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Evidently, the Brook Trout in Cataloochee Creek are now mirating to the lower stretches. Some are claiming it's the recent years of drought, and some are saying a decrease in the competing rainbows could explain this...
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Cherokee Nat'l Forest Wild Specs Report...
We left town at 6:00 this morning, bound to the North River area. We grabbed some breakfast and drove on past Tellico Plains and Telliquah. Albeit it's Saturday, there weren't mounds of people on the Tellico this morning. We keep driving east towards the NC state line (roughly 3,200 ft or so in elevation). We followed the North River, which is fairly wide (15-20 ft in most places) but as you climb in elevation, the "river" turns to a small, rushing mountain stream. I actually fished one of the feeder streams to the North (IAin'tTellin' Creek). Very tight cover, but beautiful to say the least. It's been a while since I've been in such a pristine, untamed area such as IAin'tTellin' Creek. The first couple of casts yielded several wild So. App strain Brookies. All where released unharmed.
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Old 07-28-2009, 10:17 AM   #2 (permalink)
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I wonder if that conclusion is because we have went after their sport and maybe some of the wildlife people may be taking notice. They don't want a fish ban and don't want to loose the stocking program either. I say keep up the push even after we win our battle. I can say I never payed much attention to the fishing and issues that came along with that until they attacked Tellico. I don't agree with the harm caused by the non-native stocking program for sport.
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Old 07-28-2009, 02:27 PM   #3 (permalink)
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I also have noticed brookies in areas where they were not suppose to be......
"WHERE THEY ARE NOT SUPPOSED TO BE????????" Those sorry fawkers have their heads so far up their own asses that they have no idea what they are saying. The damn Appalachian Brook Trout ARE SUPPOSED TO BE in all those damn streams. That’s why they are called NATIVE APPALACHIAN BROOK TROUT you dumb asses. Ever heard of a NATIVE APPALACHIAN BROWN TROUT. Why hell no. They are correctly called GERMAN BROWN TROUT because THEY AIN’T FROM AROUND HERE. And they ain’t SUPPOSED TO BE in the damn river. They are put there by the government hatcheries to KILL and EAT the damn trout which are SUPPOSED TO BE IN THE DAMN RIVER.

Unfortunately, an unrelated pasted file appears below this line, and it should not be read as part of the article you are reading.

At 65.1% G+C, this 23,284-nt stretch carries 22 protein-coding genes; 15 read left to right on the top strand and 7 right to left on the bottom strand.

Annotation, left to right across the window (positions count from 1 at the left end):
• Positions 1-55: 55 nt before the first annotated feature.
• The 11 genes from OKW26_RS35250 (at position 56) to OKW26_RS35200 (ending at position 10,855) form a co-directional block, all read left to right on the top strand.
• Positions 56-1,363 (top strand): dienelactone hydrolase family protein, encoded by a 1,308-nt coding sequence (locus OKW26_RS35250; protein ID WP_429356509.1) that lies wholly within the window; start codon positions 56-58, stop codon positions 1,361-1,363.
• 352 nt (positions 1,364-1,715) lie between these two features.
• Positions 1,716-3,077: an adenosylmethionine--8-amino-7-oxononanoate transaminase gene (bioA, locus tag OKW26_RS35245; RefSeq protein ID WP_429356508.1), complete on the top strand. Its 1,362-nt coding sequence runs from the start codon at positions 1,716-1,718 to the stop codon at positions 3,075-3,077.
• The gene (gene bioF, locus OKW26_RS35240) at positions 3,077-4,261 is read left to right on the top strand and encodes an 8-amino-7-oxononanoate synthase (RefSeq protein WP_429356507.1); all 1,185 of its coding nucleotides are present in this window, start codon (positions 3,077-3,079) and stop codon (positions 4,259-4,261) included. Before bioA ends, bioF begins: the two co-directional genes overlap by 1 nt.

All government stocking of exotic species such as Brown Trout and Rainbow Trout into public waters which has traditionally been the home to NATIVE trout such as the Brook Trout should be halted immediately. Put Brook Trout in Brook Trout water. If the government wants to stock exotics like Brown Trout and Rainbow Trout into public waters, put them into the tailrace waters below dams like the Clinch River below Norris Dam were no Native Brook Trout traditionally existed.

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Old 07-28-2009, 06:26 PM   #4 (permalink)
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I have always said that there claim that "Tellico is the last stronghold for brook trout in the Appalachians" is a load of crap! I have fished at Cataloochee for 15 years or more. Ten years ago you had to walk 5-6 miles to catch any brook, now you can practically catch them at the campground. I was fishing yesterday on a stream in the shining rock wilderness area and caught 20 or more. There are about 10-15 streams that I fish regularly within an hour of here that are loaded with brook trout! That comment has burned me up since I first read it!